2006-07-27 11:16:55 UTC
I am currently deploying two servers (Windows 2003 R2) that will
be used as file servers as well as PostgreSQL servers.
One of the server will be the main server, the other one a backup
server (no load-balancing, only an easy-recoverage solution).
The goal is to be able to start working quickly after one of the
server fails (after the main server fails actually, since the
backup server is not used).
I already configured a high-availability solution for the file
server part by using the built-in DFS Replication service.
I first thought I would use Slony-I to replicate changes to the
main database on the backup server, but I then realized that I
might use DFS Replication for that.
The point is that I am not sure that it will work.
Documentation about DFS Replication is not very talkative (IMHO),
I have to little knowledge of PostgreSQL's file handling to know
if it will work or not.
I have compiled some informations about DFS Replication from
Microsoft"s web site. Could you PostgreSQL gurus tell me whether
using this replication mechanism is a good idea or not ?
The main advantage for me is that I will not need to configure 2
replication systems (one for the files, on for the DBs). I would
only need to maintain one of them !
Here is the documentation I got, thanks a lot for reading me to
this point ! :
"DFS Replication, the successor to the File Replication service
(FRS) introduced in Windows 2000 Server operating systems, is a
new, state-based, multimaster replication engine that supports
replication scheduling and bandwidth throttling. DFS Replication
uses a new compression algorithm known as remote differential
compression (RDC). RDC is a "diff-over-the wire" client-server
protocol that can be used to efficiently update files over a
limited-bandwidth network. RDC detects insertions, removals, and
re-arrangements of data in files, enabling DFS Replication to
replicate only the changed file blocks when files are updated.
DFS Replication uses many sophisticated processes to keep data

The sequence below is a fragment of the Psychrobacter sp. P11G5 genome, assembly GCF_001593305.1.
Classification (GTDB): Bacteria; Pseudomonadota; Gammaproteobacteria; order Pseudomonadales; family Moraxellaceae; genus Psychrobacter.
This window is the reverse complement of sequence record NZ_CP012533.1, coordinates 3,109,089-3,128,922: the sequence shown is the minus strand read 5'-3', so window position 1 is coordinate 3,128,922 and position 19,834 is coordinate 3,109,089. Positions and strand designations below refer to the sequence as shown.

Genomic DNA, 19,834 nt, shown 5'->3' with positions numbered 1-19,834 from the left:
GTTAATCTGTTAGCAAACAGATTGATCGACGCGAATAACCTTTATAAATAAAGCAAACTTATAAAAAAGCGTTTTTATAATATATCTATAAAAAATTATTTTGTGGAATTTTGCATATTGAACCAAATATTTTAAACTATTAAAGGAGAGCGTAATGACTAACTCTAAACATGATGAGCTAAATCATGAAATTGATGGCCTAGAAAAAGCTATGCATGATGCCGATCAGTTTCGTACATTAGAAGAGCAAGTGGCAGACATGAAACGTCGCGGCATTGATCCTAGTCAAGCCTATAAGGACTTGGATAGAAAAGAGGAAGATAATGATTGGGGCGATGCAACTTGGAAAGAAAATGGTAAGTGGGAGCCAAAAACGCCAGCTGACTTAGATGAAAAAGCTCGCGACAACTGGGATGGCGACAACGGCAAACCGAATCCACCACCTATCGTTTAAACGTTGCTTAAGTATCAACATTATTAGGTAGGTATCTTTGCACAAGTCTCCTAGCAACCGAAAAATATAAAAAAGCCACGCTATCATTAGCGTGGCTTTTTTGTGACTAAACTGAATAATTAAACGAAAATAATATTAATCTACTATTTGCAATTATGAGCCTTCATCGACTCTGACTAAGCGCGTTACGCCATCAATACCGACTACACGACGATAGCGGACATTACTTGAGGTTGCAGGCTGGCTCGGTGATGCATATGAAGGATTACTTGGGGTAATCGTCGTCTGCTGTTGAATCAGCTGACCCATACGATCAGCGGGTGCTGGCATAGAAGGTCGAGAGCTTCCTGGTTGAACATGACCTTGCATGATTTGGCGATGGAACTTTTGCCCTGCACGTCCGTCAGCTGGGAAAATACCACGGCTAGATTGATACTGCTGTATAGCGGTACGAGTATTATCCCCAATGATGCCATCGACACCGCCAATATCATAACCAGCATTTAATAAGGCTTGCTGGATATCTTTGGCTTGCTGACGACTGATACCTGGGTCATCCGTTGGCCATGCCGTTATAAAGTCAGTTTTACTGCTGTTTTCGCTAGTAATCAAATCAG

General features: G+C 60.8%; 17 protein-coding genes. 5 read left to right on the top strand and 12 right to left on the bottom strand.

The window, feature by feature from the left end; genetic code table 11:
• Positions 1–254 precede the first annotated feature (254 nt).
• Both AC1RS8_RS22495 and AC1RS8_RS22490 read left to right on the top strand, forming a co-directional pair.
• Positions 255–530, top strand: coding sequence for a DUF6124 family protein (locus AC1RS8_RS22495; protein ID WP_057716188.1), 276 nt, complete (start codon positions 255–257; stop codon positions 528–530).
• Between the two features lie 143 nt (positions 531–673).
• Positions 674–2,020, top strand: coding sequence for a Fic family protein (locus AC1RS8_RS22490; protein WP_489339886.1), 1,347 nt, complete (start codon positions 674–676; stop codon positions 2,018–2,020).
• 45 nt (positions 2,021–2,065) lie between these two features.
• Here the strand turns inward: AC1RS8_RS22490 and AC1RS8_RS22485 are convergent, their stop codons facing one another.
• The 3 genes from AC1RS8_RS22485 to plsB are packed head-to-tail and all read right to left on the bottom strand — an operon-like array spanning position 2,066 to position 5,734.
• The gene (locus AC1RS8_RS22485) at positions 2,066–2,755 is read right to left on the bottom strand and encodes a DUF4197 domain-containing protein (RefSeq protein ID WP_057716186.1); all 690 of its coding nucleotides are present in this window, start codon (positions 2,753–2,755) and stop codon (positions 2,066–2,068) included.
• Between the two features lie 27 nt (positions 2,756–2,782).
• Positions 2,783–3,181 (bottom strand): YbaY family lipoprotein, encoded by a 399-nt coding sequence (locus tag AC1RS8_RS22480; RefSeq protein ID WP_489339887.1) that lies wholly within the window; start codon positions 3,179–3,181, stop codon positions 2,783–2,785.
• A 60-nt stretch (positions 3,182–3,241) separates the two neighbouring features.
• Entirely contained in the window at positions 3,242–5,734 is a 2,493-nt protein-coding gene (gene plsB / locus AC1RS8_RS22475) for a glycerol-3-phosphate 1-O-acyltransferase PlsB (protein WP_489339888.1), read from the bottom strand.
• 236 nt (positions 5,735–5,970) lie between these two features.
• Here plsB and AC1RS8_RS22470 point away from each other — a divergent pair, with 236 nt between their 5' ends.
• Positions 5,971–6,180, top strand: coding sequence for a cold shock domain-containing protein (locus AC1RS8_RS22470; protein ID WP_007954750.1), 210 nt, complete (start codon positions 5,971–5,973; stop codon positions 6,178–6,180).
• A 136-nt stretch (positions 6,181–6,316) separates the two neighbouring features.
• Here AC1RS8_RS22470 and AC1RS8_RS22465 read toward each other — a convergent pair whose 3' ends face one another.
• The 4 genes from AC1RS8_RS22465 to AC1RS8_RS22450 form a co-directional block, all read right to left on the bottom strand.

synchronized on multiple servers. Before you begin using DFS
Replication, it is helpful to understand the following concepts.
* DFS Replication is a multimaster replication engine. Any change
that occurs on one member is replicated to all other members of
the replication group.
* DFS Replication detects changes on the volume by monitoring the
update sequence number (USN) journal, and DFS Replication
replicates changes only after the file is closed.
* DFS Replication uses a staging folder to stage a file before
sending or receiving it. For more information about staging
folders, see Staging folders and Conflict and Deleted folders.
* DFS Replication uses a version vector exchange protocol to
determine which files need to be synchronized. The protocol sends
less than 1 kilobyte (KB) per file across the network to
synchronize the metadata associated with changed files on the
sending and receiving members.
* When a file is changed, only the changed blocks are replicated,
not the entire file. The RDC protocol determines the changed file
blocks. Using default settings, RDC works for any type of file
larger than 64 KB, transferring only a fraction of the file over
* DFS Replication uses a conflict resolution heuristic of last
writer wins for files that are in conflict (that is, a file that
is updated at multiple servers simultaneously) and earliest
creator wins for name conflicts. Files and folders that lose the
conflict resolution are moved to a folder known as the Conflict
and Deleted folder. You can also configure the service to move
deleted files to the Conflict and Deleted folder for retrieval
should the file or folder be deleted. For more information, see
Staging folders and Conflict and Deleted folders.
* DFS Replication is self-healing and can automatically recover
from USN journal wraps, USN journal loss, or loss of the DFS
* DFS Replication uses a Windows Management Instrumentation (WMI)
provider that provides interfaces to obtain configuration and
monitoring information from the DFS Replication service."
Many thanks for your advices on this !
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